Modular housing startup Veev raises $100M to build homes faster, cheaper

Company raised money on a new Tel Aviv Stock Exchange platform

National /
Mar.March 23, 2021 03:43 PM
Veev CEO Amit Hallar (Veet, iStock)

Veev CEO Amit Hallar (Veet, iStock)

Modular home builder Veev has raised $100 million to further its goal of speeding up residential construction.

The startup, which prefabricates building parts, raised the new cash on TASE UP, a platform launched by the Tel Aviv Stock Exchange that lets tech companies receive funds from institutional investors while remaining privately held. Veev is the first company to raise money on the platform.

Investors including More Investment House, Migdal, Psagot Investment House and Shavit Capital participated in the round, which brings Veev’s total funding to $200 million.

Veev, originally called Dragonfly Group, launched in 2008 as a real estate developer. Frustrated by the lack of innovation in the industry, co-founders Amit Haller, Ami Avrahami and Dafna Ben-Porat Akiva pivoted to modular housing in 2018.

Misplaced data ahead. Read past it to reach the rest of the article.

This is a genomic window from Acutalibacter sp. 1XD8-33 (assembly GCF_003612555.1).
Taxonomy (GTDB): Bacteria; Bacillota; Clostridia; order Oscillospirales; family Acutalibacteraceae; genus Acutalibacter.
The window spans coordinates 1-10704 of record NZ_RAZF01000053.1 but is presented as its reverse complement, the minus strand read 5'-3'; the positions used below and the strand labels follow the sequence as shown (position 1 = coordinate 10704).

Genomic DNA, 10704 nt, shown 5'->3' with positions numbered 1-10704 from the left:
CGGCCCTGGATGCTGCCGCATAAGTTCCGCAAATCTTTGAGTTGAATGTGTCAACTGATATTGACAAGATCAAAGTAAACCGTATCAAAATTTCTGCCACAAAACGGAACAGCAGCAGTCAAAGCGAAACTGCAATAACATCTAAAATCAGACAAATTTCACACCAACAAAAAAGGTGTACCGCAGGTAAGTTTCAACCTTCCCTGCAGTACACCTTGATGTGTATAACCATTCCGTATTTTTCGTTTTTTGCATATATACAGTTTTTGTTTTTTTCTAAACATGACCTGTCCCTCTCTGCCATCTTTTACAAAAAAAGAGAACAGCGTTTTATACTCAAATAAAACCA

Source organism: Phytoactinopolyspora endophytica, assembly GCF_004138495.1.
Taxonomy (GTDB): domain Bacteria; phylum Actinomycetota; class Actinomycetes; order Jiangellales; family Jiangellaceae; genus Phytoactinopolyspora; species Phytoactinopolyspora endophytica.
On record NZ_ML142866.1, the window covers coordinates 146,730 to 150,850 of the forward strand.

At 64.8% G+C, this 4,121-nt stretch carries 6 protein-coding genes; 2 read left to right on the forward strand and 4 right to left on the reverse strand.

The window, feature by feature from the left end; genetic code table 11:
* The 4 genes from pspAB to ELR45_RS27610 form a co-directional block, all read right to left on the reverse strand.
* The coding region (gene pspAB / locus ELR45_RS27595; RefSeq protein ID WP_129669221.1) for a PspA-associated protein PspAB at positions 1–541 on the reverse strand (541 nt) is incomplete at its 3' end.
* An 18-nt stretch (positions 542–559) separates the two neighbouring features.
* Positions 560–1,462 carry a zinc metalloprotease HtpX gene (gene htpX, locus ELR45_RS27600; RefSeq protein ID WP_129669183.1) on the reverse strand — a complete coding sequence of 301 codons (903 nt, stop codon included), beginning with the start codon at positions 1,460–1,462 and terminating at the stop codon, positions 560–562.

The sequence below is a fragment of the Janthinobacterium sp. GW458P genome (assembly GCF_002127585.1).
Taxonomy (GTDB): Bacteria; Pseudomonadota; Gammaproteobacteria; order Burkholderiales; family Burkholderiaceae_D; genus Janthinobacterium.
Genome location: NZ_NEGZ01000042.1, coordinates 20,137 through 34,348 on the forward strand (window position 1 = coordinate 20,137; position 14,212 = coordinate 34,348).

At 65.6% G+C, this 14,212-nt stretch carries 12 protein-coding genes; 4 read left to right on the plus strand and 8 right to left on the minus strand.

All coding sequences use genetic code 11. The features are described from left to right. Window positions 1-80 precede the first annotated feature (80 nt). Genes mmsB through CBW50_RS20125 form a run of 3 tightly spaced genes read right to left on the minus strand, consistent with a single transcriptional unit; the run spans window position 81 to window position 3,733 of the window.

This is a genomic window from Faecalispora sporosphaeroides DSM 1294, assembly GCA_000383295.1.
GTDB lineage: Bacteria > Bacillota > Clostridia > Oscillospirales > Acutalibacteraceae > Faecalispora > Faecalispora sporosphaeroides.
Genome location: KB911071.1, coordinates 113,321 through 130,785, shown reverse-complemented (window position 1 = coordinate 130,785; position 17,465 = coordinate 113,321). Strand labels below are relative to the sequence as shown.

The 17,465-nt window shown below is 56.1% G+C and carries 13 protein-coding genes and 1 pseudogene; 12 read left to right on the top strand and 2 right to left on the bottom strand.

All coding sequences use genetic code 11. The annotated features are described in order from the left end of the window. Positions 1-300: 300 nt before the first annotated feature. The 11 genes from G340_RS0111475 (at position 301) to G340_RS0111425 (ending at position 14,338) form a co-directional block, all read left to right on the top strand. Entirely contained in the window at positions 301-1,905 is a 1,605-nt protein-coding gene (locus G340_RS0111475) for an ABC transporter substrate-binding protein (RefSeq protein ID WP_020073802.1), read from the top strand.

Today, Veev has 300 employees in San Mateo, California, and Tel Aviv.

Veev manufactures steel-wall frames in a factory, which are then assembled on-site. Each wall includes the proper mechanical, electrical and plumbing hookups.

Veev bills itself as a solution to the U.S. housing shortage. It says with streamlined design and modular prefabrications, it can build homes four times faster than the industry standard.

“Veev optimizes every step of the homebuilding process with an integrated approach and scalable manufacturing,” Haller said in a statement.

The company built 150 homes in 2020, including a 78-unit emergency housing project in San Jose that was completed in just 90 days. Veev expects to build 800 in 2021, reported Israeli newspaper Ha’aretz.

Last year, the construction tech company closed a $97 million Series B led by Zeev Ventures and Lennar Ventures. Other participants included Eclipse Ventures, Green Spring Associates and Khosla Ventures. The round included $12 million in debt.





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